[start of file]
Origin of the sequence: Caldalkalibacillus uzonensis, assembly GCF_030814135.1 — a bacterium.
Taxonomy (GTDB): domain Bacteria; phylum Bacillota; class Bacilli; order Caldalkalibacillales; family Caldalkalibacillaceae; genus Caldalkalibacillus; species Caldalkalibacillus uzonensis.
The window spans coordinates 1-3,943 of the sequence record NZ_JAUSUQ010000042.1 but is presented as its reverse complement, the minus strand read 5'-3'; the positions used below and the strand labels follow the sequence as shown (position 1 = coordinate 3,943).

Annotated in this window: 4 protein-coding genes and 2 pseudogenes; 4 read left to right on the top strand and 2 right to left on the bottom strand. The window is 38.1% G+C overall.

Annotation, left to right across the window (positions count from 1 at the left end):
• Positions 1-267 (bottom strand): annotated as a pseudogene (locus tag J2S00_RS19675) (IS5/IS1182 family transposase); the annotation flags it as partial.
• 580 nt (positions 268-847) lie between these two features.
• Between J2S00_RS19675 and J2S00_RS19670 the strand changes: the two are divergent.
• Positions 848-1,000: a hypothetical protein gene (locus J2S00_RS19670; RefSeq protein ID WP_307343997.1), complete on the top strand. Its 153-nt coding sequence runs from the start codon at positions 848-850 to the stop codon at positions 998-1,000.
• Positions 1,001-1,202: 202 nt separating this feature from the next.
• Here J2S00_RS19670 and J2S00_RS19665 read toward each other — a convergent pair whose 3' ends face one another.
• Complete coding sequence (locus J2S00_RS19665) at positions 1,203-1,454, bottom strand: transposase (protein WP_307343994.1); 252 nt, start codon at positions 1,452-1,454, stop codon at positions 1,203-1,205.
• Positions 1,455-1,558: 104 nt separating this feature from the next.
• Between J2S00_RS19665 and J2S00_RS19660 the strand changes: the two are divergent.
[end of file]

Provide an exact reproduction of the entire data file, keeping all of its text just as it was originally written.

Origin of the sequence: Caldalkalibacillus uzonensis, assembly GCF_030814135.1 — a bacterium.
Taxonomy (GTDB): domain Bacteria; phylum Bacillota; class Bacilli; order Caldalkalibacillales; family Caldalkalibacillaceae; genus Caldalkalibacillus; species Caldalkalibacillus uzonensis.
The window spans coordinates 1-3,943 of the sequence record NZ_JAUSUQ010000042.1 but is presented as its reverse complement, the minus strand read 5'-3'; the positions used below and the strand labels follow the sequence as shown (position 1 = coordinate 3,943).

Annotated in this window: 4 protein-coding genes and 2 pseudogenes; 4 read left to right on the top strand and 2 right to left on the bottom strand. The window is 38.1% G+C overall.

Annotation, left to right across the window (positions count from 1 at the left end):
• Positions 1-267 (bottom strand): annotated as a pseudogene (locus tag J2S00_RS19675) (IS5/IS1182 family transposase); the annotation flags it as partial.
• 580 nt (positions 268-847) lie between these two features.
• Between J2S00_RS19675 and J2S00_RS19670 the strand changes: the two are divergent.
• Positions 848-1,000: a hypothetical protein gene (locus J2S00_RS19670; RefSeq protein ID WP_307343997.1), complete on the top strand. Its 153-nt coding sequence runs from the start codon at positions 848-850 to the stop codon at positions 998-1,000.
• Positions 1,001-1,202: 202 nt separating this feature from the next.
• Here J2S00_RS19670 and J2S00_RS19665 read toward each other — a convergent pair whose 3' ends face one another.
• Complete coding sequence (locus J2S00_RS19665) at positions 1,203-1,454, bottom strand: transposase (protein WP_307343994.1); 252 nt, start codon at positions 1,452-1,454, stop codon at positions 1,203-1,205.
• Positions 1,455-1,558: 104 nt separating this feature from the next.
• Between J2S00_RS19665 and J2S00_RS19660 the strand changes: the two are divergent.